File(s) under permanent embargo
Local and regional mass transfer during thrusting, veining, and boudinage in the genesis of the giant shale-hosted Paracatu Gold Deposit, Minas Gerais, Brazil
Multiscale structural and geochemical studies have been applied to understand the genesis of the Paracatu deposit in Brazil, a shallow-dipping, bulk-tonnage, vein-style low-grade Au(-Ag-Pb-Zn) orebody hosted in ~1000 Ma black phyllites of the Paracatu Formation, associated with intense shearing accompanying thrusting during the ~680 Ma Brasiliano orogeny. Massive to laminated quartz-sulfide-carbonate veins and associated alteration and Au mineralization formed early in the deformation history, and these veins were boudinaged during subsequent progressive increase in shear strain. Geochemical profiles across the ore allow recognition of a relatively homogeneous protolith at 100-m scales with respect to Ti, Al, Zr, V, and rare earth elements, including a footwall with protolith attributes similar to those of the ore. Oxygen, hydrogen, and sulfur isotopes do not reveal a distinctive external fluid source; rather, they reflect fluid-rock equilibration with the host phyllites during greenschist facies regional metamorphism. Detailed geochemical sampling around a prominent population of smaller boudinaged veins shows that Si, Ca, and Sr were removed and Al, K, and Ti were residually concentrated during formation of synboudinage dark selvages. This process of mass transfer occurred at scales more local than the processes responsible for ore genesis.
Despite the local processes of chemical equilibration and redistribution, many of the main ore components appear externally derived at scales broader than the orebody. Gold, As, Ag, Sb, Bi and, to some extent, Pb and Zn show a strong spatial and statistical correlation with boudinaged quartz-sulfide ± carbonate veins, and these are surrounded by a broader (10–50-m vertical scale) halo of enriched K, Ba, and volatiles (loss on ignition), with depleted Na and Sr. The majority of gold is present as inclusions in pyrite and arsenopyrite within and immediately surrounding the veins, and gold-bearing pyrite shows mineral chemistry consistent with a hydrothermal origin. The main population of large veins locally preserve preboudinage, complex internal vein textures, including sulfide-rich wall-rock laminae similar to laminated fault-fill veins in many orogenic-style vein deposits. These larger veins contain most of the gold in the Paracatu resource. Metals were most likely sourced distal to the Paracatu Formation and were precipitated in sheeted shear or tensile veins during the early stages of the Brasiliano thrusting. The oblate strain recorded by the boudinaged, mineralized veins is anomalous and distinctive to Paracatu at km scales, even though the thrusting is regional. Although the orebody may have been physically dislocated by thrusting from the place where the early veins formed, the anomalous strains recorded suggest a perturbation in the footwall to the regional thrust or, perhaps, a spatially restricted competency contrast within the stratigraphy, which contributed to the localization of the present mineralization during the thrusting.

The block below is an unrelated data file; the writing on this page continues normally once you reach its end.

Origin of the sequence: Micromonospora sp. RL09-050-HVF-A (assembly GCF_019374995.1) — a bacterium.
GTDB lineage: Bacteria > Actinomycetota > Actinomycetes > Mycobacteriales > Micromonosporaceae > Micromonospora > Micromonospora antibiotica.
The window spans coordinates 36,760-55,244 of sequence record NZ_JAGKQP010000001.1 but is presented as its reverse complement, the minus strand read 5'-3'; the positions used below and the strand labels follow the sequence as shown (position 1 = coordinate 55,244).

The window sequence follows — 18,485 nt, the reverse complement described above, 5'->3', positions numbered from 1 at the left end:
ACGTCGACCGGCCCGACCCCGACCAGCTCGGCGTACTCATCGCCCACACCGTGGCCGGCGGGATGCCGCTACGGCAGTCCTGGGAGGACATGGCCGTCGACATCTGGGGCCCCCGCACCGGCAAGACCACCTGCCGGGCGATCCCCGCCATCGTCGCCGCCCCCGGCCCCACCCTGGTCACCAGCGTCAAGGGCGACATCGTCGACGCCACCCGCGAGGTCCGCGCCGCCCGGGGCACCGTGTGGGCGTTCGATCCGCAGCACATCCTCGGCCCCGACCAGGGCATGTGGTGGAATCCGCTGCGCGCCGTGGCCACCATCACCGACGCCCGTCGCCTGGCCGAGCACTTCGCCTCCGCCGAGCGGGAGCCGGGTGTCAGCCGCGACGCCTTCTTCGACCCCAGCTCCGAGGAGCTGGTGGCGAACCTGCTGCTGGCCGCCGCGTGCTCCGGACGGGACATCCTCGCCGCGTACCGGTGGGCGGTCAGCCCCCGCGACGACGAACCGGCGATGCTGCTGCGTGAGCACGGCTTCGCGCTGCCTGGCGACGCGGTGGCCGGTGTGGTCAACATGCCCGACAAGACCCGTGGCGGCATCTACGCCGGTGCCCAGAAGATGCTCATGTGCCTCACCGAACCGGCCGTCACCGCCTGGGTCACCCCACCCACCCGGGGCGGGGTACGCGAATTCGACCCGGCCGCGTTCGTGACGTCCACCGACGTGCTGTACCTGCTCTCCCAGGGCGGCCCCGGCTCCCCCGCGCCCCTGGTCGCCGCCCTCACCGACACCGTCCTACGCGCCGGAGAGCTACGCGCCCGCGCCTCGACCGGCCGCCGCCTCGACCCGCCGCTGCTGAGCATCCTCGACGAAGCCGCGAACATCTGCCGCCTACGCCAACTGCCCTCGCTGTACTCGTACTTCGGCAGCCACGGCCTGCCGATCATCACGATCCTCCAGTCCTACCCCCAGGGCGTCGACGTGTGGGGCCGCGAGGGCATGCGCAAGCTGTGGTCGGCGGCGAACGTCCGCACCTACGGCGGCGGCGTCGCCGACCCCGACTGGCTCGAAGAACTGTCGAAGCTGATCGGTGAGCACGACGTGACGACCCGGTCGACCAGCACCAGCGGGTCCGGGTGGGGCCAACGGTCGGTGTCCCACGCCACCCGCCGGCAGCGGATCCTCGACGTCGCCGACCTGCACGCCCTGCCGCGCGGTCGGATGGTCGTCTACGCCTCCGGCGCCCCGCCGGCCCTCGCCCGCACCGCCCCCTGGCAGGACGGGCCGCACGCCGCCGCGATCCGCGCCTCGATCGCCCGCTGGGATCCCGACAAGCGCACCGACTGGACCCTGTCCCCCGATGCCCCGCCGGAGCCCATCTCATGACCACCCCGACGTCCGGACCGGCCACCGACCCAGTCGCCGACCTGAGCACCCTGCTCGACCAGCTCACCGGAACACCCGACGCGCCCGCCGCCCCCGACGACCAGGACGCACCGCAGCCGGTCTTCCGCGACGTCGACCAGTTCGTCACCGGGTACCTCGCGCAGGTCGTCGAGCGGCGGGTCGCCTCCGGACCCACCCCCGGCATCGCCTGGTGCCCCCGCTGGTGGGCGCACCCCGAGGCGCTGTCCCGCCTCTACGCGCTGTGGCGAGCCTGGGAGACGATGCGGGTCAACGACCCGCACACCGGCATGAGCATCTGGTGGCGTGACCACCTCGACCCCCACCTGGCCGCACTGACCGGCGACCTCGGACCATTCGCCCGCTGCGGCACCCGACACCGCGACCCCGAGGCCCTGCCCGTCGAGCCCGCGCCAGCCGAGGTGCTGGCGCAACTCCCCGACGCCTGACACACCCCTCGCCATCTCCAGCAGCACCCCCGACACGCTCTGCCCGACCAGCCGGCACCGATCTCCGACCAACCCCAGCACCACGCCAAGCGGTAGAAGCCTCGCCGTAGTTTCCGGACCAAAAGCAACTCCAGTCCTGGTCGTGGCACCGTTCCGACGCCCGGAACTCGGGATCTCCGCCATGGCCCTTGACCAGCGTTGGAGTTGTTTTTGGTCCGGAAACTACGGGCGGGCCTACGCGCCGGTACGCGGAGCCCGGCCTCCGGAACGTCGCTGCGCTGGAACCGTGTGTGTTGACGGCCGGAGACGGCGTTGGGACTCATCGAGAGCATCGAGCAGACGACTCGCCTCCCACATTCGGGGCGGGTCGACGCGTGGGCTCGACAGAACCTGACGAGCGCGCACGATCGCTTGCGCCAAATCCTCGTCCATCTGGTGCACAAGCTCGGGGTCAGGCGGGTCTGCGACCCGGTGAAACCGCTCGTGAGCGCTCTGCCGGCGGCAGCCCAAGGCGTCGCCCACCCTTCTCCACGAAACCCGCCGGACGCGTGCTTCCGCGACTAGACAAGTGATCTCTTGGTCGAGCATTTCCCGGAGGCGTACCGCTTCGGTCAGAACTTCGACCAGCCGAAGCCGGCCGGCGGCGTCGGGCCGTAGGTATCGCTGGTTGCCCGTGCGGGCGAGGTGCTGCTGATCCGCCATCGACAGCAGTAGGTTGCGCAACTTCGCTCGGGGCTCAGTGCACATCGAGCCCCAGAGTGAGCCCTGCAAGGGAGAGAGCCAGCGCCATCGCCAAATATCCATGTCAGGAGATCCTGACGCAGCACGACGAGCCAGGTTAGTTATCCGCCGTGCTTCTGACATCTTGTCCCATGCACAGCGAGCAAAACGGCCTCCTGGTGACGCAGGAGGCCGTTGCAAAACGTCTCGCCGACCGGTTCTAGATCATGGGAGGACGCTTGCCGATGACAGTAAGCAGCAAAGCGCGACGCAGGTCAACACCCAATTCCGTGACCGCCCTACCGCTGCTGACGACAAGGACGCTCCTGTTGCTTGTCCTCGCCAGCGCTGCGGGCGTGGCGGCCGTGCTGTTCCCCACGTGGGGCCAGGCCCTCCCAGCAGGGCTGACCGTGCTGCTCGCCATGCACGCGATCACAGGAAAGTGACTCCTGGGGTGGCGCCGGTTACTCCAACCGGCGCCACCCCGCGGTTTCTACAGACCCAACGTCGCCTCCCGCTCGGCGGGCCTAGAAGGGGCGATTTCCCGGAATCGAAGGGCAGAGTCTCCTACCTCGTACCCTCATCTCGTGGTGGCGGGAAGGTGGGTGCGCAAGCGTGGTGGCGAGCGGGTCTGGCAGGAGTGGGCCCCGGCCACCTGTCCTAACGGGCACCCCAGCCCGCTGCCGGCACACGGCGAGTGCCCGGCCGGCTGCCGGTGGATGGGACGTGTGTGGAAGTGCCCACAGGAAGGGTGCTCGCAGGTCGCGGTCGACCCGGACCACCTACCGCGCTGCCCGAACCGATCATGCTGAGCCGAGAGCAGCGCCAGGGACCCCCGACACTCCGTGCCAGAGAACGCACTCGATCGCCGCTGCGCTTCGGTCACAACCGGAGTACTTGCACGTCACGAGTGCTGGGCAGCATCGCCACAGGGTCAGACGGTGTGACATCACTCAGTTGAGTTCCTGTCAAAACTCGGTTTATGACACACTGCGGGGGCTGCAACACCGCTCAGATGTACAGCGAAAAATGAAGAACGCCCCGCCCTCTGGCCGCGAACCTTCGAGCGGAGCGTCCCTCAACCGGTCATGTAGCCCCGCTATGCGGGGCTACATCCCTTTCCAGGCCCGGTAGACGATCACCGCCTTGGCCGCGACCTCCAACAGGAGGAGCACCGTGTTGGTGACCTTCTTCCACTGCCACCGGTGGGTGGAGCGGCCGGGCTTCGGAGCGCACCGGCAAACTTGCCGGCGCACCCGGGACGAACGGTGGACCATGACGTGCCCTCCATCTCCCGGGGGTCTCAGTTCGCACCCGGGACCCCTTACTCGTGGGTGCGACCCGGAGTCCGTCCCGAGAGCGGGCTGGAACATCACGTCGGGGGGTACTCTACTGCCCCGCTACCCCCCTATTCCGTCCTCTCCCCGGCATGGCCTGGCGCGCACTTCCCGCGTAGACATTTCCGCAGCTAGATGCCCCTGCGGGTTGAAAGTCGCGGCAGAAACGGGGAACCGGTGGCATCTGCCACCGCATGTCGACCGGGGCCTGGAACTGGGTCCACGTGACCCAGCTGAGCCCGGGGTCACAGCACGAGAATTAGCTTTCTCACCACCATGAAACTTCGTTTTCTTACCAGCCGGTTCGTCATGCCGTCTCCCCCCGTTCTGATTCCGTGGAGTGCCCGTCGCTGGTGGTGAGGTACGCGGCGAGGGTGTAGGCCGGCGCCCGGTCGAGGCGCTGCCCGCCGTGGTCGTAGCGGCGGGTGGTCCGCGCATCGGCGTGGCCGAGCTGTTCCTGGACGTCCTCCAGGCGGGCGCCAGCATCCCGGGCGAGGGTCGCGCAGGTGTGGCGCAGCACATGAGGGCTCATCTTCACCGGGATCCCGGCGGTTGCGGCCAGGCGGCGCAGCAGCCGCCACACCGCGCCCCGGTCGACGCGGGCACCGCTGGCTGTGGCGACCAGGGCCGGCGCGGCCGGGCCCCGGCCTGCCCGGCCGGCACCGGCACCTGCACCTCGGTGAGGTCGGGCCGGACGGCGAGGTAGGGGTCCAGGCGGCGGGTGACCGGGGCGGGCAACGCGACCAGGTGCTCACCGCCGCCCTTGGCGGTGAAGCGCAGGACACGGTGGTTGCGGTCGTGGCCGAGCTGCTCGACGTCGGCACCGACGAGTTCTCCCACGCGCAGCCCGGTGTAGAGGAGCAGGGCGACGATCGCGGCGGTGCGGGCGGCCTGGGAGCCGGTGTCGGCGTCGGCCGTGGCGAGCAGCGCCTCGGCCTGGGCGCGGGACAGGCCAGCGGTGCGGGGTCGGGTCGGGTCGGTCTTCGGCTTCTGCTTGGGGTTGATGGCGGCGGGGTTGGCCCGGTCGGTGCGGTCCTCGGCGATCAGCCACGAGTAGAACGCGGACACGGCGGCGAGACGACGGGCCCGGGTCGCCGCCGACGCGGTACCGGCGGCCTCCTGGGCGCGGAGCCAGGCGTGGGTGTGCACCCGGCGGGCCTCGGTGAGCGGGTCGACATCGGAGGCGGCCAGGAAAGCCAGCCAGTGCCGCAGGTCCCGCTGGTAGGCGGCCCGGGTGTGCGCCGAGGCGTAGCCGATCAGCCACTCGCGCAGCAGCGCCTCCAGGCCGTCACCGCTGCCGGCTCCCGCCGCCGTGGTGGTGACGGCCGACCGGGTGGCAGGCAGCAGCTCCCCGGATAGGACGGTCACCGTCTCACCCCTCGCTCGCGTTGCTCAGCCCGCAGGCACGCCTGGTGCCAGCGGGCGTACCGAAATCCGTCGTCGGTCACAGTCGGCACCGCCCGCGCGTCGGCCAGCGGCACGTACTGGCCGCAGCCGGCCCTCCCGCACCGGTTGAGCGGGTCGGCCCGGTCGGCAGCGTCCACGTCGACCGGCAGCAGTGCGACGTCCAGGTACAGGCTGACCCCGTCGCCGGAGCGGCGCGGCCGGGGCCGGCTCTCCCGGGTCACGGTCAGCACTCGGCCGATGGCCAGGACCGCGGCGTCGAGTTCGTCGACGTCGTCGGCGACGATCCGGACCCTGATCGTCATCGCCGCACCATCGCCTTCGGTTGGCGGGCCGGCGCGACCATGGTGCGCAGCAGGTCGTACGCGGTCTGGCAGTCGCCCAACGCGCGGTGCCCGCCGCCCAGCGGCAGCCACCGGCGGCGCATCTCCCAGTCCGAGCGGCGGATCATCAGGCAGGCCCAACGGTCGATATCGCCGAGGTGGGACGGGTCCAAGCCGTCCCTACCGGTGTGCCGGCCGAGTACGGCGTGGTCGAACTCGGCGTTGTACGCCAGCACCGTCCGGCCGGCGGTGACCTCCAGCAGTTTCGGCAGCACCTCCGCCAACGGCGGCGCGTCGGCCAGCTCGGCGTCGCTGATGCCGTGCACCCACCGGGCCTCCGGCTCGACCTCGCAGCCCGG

Publication titleEconomic Geology
Department/SchoolSchool of Natural Sciences
PublisherEconomic Geology Publ Co
Place of publication5808 South Rapp St, Ste 209, Littleton, USA, Co, 80120-1942
Rights statement©2015 Society of Economic Geologists, Inc.